A sense of agency and the Handmaid’s Tale

I’ve been binging on the Handmaid’s Tale for a few weeks now. While the show initially was extremely painful to watch, I soon got used to the Gilead world. I’m currently in S3 E3 and my brain connected a few dots around sense of agency. Spoilers ahead and you may not fully grasp it if you haven’t watched the show. Read along only if you’re okay with it.

The Handmaid's Tale' Finale Recap: Season 1, Episode 10 — [Spoiler] Is  Alive | TVLine
June in S1

I recall her finding comfort in a quote written down by a previous handmaid: Nolite te bastardes carborundorum (Don’t let the bastards grind you down). The same quote she leaves behind on the wall, in large lettering this time, to let them know that they cannot grind her down.

However, what shook me the most was June’s decision in S2 ending to stay in Gilead. Despite having the perfect opportunity to escape, she didn’t. Thereafter, the way she went about Gilead was different. It was no longer submission because of fear. It was not naive rebellion either. She chose to be offred, while being June.

In a scene in S2, the handmaids go about in the grocery store whispering their names to one another – “I’m Brianna”, “I’m June”, “I’m Alma”. This to me is the first acknowledgement of a collective sense of agency – of everyone acknowledging that they are not OfSOMEONE’S, but people with their own identities

'The Handmaid's Tale' Boss on Season 3: 'June's Winning More' - Variety
June in S3. You see the difference?
Wear the dress. Pull the strings. - MagicalQuote | Handmaid's tale,  Handmaid's tale tv, Tv series quotes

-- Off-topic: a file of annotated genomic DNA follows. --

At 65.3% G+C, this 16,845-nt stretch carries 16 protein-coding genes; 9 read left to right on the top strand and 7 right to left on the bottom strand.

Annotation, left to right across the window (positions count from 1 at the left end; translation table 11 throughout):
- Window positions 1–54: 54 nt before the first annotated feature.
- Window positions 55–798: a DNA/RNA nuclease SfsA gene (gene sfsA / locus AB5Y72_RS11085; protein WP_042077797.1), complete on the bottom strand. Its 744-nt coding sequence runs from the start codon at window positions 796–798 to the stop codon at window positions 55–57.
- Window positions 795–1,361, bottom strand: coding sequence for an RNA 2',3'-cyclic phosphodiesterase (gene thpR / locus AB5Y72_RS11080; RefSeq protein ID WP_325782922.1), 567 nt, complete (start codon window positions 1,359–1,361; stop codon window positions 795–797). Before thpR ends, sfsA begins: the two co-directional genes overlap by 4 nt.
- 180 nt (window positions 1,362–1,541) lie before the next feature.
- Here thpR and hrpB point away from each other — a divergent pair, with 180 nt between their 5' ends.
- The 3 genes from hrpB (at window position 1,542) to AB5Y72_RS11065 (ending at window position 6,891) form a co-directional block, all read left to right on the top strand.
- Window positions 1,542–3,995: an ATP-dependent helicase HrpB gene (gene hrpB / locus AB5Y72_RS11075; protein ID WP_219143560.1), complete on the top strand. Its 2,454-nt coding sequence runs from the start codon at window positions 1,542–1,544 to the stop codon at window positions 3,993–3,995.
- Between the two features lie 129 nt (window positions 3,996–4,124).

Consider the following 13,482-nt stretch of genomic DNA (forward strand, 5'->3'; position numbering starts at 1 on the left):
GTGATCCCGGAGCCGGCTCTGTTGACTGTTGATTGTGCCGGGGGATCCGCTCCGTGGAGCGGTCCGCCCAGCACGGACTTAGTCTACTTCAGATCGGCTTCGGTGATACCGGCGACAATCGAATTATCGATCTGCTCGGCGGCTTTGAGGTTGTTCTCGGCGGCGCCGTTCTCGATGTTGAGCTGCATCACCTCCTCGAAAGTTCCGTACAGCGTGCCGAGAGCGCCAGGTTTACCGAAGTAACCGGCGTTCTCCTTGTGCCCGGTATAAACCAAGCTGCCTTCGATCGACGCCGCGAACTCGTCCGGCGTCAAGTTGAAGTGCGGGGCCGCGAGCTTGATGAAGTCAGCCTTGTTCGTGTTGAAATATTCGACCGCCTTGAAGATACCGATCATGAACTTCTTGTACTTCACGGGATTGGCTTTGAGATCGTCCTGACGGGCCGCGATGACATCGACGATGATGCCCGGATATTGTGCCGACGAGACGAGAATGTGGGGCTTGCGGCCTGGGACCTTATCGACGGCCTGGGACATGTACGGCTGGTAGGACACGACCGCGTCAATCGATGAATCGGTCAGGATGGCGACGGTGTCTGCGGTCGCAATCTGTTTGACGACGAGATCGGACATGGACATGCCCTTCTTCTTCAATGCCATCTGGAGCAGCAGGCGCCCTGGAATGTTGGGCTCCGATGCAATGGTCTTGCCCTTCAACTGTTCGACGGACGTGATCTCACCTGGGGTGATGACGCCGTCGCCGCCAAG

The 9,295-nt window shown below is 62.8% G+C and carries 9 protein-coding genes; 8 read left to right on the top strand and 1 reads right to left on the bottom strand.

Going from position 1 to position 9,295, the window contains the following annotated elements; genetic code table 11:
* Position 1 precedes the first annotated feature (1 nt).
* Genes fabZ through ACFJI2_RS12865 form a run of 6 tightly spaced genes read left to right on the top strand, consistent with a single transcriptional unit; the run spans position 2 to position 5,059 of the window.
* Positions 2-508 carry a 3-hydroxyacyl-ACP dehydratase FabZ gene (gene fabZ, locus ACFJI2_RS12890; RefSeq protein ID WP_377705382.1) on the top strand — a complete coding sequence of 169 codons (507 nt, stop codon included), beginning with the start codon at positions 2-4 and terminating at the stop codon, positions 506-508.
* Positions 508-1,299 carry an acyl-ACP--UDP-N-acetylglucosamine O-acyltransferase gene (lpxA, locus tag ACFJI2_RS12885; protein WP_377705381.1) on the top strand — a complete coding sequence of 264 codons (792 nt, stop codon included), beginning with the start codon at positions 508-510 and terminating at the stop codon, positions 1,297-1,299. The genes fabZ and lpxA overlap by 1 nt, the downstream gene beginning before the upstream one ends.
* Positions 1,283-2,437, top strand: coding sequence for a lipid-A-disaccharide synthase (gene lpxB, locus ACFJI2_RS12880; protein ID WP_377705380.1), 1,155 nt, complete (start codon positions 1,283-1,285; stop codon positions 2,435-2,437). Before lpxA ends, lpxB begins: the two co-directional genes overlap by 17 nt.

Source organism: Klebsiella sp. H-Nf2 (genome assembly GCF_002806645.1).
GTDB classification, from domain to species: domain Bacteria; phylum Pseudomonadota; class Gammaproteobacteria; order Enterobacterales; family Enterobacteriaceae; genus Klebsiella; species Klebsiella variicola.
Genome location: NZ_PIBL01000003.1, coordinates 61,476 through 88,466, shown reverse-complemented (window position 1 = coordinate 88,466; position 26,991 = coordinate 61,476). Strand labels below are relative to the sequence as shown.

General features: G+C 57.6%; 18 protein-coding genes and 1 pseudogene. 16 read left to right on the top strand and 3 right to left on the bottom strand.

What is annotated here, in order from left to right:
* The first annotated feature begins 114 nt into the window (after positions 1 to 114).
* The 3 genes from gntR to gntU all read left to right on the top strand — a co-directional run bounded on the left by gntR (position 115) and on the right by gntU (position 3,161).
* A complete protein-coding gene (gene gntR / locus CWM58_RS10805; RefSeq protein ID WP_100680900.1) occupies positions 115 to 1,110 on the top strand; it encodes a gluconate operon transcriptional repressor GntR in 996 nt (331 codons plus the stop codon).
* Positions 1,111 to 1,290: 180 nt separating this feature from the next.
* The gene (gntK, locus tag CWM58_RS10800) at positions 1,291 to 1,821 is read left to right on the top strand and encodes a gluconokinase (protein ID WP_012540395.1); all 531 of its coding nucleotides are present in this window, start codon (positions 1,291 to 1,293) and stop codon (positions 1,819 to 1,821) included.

In S3, June tells Serena – “Wear the dress. Pull the strings”. Serena, who at that point is tortured and troubled by the very world she helped create, who feels helpless and believes the only way out is to comply, finds inspiration in June’s words.

It hit me then that this is all about a sense of agency. The story is no longer about someone forcing them to be something they do not want to be. Instead, they have now chosen to play these roles willingly and they are extending the scope of their roles, pulling the strings wherever they can, in an act of subversion.

The same Gilead which once was a nightmare to them, become a bearable playground for courage. We see June being more resilient, fierce and strong, as she now has purpose to endure this suffering THAT SHE HAS CHOSEN.

It surprises me – how a place like Gilead could become a choice for anyone. But I guess that is what hope does to people. In June’s case and in her words – “As long as I’m here, I have hope that I can see my daughter again”.

This whole line of thinking reinforces in my mind – how important agency really is. If a sense of agency can help you survive and endure a place like Gilead, it most certainly can help us endure our own difficult lives. We just have to find our narrative and our reason to endure.